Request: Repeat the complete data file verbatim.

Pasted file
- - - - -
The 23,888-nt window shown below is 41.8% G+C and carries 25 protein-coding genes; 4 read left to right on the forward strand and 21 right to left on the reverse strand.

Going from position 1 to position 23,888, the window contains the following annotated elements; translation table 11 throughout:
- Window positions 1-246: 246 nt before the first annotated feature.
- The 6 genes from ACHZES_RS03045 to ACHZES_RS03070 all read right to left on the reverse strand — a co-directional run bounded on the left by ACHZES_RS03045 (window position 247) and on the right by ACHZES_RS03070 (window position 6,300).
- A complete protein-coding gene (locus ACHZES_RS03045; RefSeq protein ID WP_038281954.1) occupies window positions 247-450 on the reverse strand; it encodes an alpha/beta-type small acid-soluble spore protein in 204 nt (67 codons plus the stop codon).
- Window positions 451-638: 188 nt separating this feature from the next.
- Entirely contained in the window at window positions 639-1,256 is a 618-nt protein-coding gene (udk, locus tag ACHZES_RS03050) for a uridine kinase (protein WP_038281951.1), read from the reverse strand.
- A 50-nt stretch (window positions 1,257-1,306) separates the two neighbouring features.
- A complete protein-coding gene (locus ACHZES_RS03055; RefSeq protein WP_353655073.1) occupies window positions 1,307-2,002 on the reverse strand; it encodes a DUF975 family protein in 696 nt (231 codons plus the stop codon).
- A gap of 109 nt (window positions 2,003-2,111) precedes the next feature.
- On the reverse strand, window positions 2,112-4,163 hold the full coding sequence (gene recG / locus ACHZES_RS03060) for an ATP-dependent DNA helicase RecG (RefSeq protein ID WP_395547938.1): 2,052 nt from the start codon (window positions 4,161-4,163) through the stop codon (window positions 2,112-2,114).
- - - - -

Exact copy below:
The 23,888-nt window shown below is 41.8% G+C and carries 25 protein-coding genes; 4 read left to right on the forward strand and 21 right to left on the reverse strand.

Going from position 1 to position 23,888, the window contains the following annotated elements; translation table 11 throughout:
- Window positions 1-246: 246 nt before the first annotated feature.
- The 6 genes from ACHZES_RS03045 to ACHZES_RS03070 all read right to left on the reverse strand — a co-directional run bounded on the left by ACHZES_RS03045 (window position 247) and on the right by ACHZES_RS03070 (window position 6,300).
- A complete protein-coding gene (locus ACHZES_RS03045; RefSeq protein ID WP_038281954.1) occupies window positions 247-450 on the reverse strand; it encodes an alpha/beta-type small acid-soluble spore protein in 204 nt (67 codons plus the stop codon).
- Window positions 451-638: 188 nt separating this feature from the next.
- Entirely contained in the window at window positions 639-1,256 is a 618-nt protein-coding gene (udk, locus tag ACHZES_RS03050) for a uridine kinase (protein WP_038281951.1), read from the reverse strand.
- A 50-nt stretch (window positions 1,257-1,306) separates the two neighbouring features.
- A complete protein-coding gene (locus ACHZES_RS03055; RefSeq protein WP_353655073.1) occupies window positions 1,307-2,002 on the reverse strand; it encodes a DUF975 family protein in 696 nt (231 codons plus the stop codon).
- A gap of 109 nt (window positions 2,003-2,111) precedes the next feature.
- On the reverse strand, window positions 2,112-4,163 hold the full coding sequence (gene recG / locus ACHZES_RS03060) for an ATP-dependent DNA helicase RecG (RefSeq protein ID WP_395547938.1): 2,052 nt from the start codon (window positions 4,161-4,163) through the stop codon (window positions 2,112-2,114).